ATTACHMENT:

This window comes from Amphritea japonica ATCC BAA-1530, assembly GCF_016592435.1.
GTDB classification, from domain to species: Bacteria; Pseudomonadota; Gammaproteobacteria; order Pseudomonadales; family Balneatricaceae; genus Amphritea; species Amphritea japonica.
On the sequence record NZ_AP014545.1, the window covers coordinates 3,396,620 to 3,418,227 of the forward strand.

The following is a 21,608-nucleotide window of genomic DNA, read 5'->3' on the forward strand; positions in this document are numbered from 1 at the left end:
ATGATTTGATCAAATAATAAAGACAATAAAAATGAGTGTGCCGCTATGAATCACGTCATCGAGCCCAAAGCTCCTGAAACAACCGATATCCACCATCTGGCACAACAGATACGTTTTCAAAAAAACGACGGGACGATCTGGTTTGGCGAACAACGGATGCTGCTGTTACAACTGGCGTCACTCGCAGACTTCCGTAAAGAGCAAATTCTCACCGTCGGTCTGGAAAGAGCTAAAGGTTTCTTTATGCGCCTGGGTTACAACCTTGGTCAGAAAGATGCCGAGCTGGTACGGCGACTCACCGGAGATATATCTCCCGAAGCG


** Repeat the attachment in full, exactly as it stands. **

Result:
This window comes from Amphritea japonica ATCC BAA-1530, assembly GCF_016592435.1.
GTDB classification, from domain to species: Bacteria; Pseudomonadota; Gammaproteobacteria; order Pseudomonadales; family Balneatricaceae; genus Amphritea; species Amphritea japonica.
On the sequence record NZ_AP014545.1, the window covers coordinates 3,396,620 to 3,418,227 of the forward strand.

The following is a 21,608-nucleotide window of genomic DNA, read 5'->3' on the forward strand; positions in this document are numbered from 1 at the left end:
ATGATTTGATCAAATAATAAAGACAATAAAAATGAGTGTGCCGCTATGAATCACGTCATCGAGCCCAAAGCTCCTGAAACAACCGATATCCACCATCTGGCACAACAGATACGTTTTCAAAAAAACGACGGGACGATCTGGTTTGGCGAACAACGGATGCTGCTGTTACAACTGGCGTCACTCGCAGACTTCCGTAAAGAGCAAATTCTCACCGTCGGTCTGGAAAGAGCTAAAGGTTTCTTTATGCGCCTGGGTTACAACCTTGGTCAGAAAGATGCCGAGCTGGTACGGCGACTCACCGGAGATATATCTCCCGAAGCG